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Clavius: leap year calculations still hold

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Callie JonesSunday 12 February 2012 marks the 400th anniversary of the death of Christopher Clavius, the Jesuit mathematician and astronomer, who was born in Bamberg, Franconia (now part of Bavaria), on 25 March 1538.

Little is known of his early life.?Even his original surname is a matter of conjecture, since Clavius was his adopted Latin name.

Clavius entered the Jesuit order in 1555, and a year later was sent to the Jesuit University of Coimbra in Portugal, where he excelled in mathematics. In 1564 he was called to the Collegium Romanium in Rome to teach the subject, a post he held almost uninterruptedly until his death.

He became the leading mathematician of the Jesuit order, and has been dubbed “the Euclid of the 16th century”.?He wrote a number of textbooks, including his version of Euclid’s ‘Elements’, as well as books on algebra, the astrolabe, practical arithmetic, geometry and astronomy.

After witnessing and describing the solar eclipse of 21 August 1560, Clavius decided to make astronomy his life’s work. He regularly corresponded with the astronomer Galileo Galilei, although he initially rejected Galileo’s modern ideas that contradicted the Ptolemic theory favoured by the church, in which the sun and planets revolve around the Earth. After Clavius’s death, the third largest crater on the moon was named after him.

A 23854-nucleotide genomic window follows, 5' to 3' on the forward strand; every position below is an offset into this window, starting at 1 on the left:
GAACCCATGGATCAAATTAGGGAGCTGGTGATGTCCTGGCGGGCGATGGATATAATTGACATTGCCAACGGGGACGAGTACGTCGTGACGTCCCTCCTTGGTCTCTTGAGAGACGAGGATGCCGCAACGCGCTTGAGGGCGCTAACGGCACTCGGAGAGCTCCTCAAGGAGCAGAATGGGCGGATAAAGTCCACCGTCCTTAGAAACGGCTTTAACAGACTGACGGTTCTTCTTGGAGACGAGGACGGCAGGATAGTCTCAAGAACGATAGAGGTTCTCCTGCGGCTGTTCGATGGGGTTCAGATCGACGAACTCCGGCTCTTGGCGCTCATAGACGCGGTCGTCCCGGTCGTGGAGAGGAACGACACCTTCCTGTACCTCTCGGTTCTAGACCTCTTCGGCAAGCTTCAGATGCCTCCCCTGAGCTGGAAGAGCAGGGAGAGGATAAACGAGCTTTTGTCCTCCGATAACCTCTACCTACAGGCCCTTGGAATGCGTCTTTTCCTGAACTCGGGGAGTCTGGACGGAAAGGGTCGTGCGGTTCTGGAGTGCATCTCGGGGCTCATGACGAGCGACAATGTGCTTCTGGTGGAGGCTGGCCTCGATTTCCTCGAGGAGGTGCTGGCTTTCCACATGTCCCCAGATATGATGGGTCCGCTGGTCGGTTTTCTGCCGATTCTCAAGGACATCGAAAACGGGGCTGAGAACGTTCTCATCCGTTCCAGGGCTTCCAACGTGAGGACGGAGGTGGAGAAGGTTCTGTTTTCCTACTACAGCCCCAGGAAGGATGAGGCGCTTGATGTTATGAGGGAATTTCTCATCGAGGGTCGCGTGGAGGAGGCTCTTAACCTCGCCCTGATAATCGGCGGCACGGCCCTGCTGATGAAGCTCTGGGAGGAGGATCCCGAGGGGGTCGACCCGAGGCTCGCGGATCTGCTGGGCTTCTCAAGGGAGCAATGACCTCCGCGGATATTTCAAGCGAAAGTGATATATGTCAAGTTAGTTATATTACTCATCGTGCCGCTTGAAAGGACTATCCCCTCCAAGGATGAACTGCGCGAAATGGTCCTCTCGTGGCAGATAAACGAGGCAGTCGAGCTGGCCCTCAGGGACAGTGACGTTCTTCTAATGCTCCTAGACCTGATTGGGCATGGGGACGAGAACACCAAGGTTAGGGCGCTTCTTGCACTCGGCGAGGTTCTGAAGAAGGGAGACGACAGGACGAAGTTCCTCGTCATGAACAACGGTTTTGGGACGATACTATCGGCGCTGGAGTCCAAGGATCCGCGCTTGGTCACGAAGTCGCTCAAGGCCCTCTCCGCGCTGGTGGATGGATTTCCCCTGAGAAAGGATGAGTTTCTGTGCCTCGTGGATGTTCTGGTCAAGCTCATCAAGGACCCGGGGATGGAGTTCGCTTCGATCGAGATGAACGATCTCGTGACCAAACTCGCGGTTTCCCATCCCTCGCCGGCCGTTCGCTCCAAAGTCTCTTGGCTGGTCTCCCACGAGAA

However, it is perhaps for his work on the calendar reform of 1582, commissioned by Pope Gregory XIII, that Clavius is best known. The Julian calendar’s

leap-year rule created three leap years too many every 385 years. To correct this, Clavius proposed that Wednesday 4 October 1582 be followed by Thursday 15 October 1582, and that leap years follow the rule still in use today. So accurate were his calculations that it will take 3,500 years before an error of one day is reached.

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